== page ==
Martin Buckley gets the warts-and-all story of gifted designers, flawed gems and closed shops from a quartet of former colleagues. Clockwise, from left: Seth Smith, Pearson, Greenhill and Zafer; ADO16 once held 15% of UK market; under-developed Triumph Stag was meant to beat the continentals at their own game; the XJ-S did e tend to think of British Leyland as a sprawling, unwieldy and inefficient industrial giant shambling its way from crisis to crisis, a universal joke lampooned by everyone from Fleet Street to The Two Ronnies. It garage door remote 9 pin became the great nationalised whipping boy of the 1970s, and by the end of the decade its image was on the floor. Only British Rail and its curly-edged sandwiches ranked lower in the public’s estimation.
BL still conjures images of half-finished Marinas and Allegros on desolate production lines and a militant workforce that appeared to be looking for any reason to down tools. It seemed that if they weren’t being caught sleeping on the night shift they were standing on a garage door remote 9 pin line, the enduring images of TV news bulletins if your memory goes back that far. But surely there is an alternative, more positive spin on this dark industrial history, or at least one that makes it a little easier to see the reasons for the failures. Here, after all, was the world’s fourth-biggest car maker building the planet’s most complete and ambitious range ofvehicles.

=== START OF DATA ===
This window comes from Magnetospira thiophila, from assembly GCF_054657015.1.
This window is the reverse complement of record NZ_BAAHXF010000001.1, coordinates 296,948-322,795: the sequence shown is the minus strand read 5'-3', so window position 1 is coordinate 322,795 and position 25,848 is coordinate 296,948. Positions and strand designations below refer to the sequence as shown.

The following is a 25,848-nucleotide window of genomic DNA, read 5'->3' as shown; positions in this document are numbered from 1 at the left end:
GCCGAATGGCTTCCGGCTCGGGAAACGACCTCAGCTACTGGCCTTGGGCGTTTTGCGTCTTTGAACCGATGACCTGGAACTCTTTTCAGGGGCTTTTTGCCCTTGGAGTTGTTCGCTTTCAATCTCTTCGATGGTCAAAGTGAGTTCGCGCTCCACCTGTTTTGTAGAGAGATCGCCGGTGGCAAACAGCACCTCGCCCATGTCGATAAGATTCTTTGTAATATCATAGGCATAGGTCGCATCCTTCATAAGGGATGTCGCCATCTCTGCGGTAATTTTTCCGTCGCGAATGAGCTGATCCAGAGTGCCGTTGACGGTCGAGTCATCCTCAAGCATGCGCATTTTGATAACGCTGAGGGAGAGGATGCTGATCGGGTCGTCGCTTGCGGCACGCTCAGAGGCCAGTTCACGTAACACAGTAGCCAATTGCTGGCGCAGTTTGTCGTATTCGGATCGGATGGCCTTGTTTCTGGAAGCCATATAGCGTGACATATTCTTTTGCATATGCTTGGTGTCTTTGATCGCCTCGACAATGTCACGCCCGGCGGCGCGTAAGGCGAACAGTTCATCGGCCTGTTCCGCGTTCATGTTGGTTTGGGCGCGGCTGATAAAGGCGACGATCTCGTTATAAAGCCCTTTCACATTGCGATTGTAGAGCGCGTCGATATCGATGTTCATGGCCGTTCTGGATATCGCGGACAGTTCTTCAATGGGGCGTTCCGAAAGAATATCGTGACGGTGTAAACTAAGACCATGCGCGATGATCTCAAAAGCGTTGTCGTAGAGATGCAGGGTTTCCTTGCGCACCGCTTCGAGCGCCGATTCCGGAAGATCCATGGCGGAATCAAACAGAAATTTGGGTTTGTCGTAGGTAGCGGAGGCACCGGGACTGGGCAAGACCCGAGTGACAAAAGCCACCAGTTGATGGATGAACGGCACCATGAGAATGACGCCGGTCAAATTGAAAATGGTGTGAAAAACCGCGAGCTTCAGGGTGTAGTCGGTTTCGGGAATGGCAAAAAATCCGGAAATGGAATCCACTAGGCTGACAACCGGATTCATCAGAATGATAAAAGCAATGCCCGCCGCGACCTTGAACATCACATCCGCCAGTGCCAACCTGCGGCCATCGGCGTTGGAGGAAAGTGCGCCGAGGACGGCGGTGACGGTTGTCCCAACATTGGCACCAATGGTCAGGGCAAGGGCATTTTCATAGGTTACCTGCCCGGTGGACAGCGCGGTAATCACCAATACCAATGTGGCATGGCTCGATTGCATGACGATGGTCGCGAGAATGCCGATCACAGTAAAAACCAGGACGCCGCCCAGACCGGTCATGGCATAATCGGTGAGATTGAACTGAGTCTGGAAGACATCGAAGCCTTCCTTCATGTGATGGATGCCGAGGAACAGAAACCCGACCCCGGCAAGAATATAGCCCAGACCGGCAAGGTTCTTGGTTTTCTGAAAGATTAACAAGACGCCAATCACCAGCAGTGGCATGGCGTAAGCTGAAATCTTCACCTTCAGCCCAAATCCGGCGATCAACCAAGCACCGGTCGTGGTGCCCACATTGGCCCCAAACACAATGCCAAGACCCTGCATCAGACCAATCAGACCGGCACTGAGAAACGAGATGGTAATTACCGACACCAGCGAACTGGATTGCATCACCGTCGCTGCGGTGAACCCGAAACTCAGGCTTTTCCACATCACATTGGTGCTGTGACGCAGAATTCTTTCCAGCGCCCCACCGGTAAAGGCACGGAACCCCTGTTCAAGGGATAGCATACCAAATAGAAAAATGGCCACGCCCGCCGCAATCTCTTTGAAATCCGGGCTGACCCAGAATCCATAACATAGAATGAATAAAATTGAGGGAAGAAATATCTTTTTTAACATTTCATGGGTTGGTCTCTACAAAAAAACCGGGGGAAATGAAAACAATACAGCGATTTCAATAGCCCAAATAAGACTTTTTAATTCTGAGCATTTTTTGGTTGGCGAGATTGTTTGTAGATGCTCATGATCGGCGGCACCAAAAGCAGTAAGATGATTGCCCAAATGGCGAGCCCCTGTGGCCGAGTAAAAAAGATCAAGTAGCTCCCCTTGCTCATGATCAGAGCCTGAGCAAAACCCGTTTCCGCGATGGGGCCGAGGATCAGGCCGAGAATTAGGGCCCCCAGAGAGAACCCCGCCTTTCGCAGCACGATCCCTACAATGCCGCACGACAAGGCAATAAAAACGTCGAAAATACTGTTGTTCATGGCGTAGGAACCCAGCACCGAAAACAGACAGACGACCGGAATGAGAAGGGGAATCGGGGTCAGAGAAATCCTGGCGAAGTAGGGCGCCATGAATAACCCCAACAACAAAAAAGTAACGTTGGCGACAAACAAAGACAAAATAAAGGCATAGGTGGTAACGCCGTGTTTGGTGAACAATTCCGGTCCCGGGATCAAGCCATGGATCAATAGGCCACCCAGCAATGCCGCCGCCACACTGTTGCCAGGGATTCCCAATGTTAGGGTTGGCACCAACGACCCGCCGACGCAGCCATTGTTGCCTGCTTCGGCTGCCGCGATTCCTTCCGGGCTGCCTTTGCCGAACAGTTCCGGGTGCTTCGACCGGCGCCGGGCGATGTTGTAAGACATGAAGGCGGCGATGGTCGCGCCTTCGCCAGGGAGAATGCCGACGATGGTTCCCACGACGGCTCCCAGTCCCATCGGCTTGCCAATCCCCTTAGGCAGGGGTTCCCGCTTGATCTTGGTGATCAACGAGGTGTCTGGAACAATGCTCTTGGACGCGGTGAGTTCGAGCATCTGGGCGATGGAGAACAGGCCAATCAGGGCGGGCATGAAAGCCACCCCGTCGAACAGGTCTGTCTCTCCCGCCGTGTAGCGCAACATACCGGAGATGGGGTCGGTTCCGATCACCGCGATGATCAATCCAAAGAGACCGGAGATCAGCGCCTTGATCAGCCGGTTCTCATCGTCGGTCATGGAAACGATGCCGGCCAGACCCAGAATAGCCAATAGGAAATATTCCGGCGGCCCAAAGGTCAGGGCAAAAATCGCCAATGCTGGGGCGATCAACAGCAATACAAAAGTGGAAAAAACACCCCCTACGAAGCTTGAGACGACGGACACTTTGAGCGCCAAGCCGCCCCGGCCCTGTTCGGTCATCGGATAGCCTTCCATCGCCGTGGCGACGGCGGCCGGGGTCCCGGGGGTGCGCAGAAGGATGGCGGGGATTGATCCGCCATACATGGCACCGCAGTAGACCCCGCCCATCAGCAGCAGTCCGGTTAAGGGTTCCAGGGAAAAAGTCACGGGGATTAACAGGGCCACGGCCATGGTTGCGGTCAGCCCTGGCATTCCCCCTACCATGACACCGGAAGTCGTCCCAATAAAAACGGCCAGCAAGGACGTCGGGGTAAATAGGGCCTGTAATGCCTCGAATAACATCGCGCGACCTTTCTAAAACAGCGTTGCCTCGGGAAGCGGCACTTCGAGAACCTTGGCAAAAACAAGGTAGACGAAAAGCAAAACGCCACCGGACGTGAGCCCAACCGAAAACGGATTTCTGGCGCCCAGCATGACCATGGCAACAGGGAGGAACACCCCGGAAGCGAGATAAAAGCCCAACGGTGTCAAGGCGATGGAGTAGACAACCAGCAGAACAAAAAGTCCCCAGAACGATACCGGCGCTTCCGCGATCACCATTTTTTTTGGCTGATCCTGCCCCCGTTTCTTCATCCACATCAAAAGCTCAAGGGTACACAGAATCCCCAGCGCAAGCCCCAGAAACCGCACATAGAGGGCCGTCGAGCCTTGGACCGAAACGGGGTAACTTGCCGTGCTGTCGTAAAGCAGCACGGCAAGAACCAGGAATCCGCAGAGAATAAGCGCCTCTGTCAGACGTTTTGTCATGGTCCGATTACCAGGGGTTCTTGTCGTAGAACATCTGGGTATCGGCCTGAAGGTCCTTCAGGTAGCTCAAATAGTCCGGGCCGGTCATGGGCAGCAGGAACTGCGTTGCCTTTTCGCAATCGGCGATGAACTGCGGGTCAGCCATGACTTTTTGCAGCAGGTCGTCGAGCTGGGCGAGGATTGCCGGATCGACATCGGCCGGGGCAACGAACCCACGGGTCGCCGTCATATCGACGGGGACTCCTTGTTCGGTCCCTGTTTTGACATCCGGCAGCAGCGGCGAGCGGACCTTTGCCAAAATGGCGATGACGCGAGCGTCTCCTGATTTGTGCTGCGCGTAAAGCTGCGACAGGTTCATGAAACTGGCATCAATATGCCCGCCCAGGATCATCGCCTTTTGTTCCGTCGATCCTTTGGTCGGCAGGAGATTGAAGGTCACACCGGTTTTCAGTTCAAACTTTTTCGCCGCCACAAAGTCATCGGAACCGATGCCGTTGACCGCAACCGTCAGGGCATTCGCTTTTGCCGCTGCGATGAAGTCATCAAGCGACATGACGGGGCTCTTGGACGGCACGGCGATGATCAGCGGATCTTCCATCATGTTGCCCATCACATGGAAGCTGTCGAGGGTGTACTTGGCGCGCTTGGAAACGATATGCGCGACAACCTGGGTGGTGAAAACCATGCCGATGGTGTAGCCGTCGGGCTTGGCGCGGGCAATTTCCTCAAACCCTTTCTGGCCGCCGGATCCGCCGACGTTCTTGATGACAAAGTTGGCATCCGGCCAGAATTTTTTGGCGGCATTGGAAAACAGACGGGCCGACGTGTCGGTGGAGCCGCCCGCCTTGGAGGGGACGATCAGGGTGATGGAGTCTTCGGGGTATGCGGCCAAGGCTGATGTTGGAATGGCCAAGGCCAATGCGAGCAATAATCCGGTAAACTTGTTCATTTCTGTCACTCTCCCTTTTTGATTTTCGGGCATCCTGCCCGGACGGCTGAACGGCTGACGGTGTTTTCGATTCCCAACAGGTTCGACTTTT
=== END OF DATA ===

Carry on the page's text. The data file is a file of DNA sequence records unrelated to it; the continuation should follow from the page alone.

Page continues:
At the time of the infamous Ryder Report and nationalisation , BL offered everything from Europe’s most celebrated and imitated small car to a 150mph V12 coupe that was acknowledged as the most refined and accomplished of its type. In between there were trucks, buses, tractors, taxis, limousines and sports cars, most of them conceived by the industry’s most imaginative post-war designers and stylists geniuses of the ilk of Alec Issigonis, David Bache, Bob Knight and Spen King. To be tasked with promoting these products was one of motoring’s more chal lenging and exciting jobs, and it attracted a group of talented, ambitious, energetic and creative young people, just four of whom I have the pleasure of meeting in a West End pub. Today, of course, they are four slightly more mature men with long and garage door remote 9 pin careers way beyond the Leyland debacle, but it’s amusing to note how old passions and frustrations die hard and also that it was a job everyone had great fun doing. The great BL adventure started promisingly, as Tim Greenhill points out: “When I began as an apprentice, the 1100/1300 had 15% of the UK market and BMC overall had 30%: when it joined Leyland, Rover and Jaguar, it had 60%!” In fact, there was never a problem selling Rovers, Jaguars or Triumphs, which didn’t have the image problems of the more strategically important family models.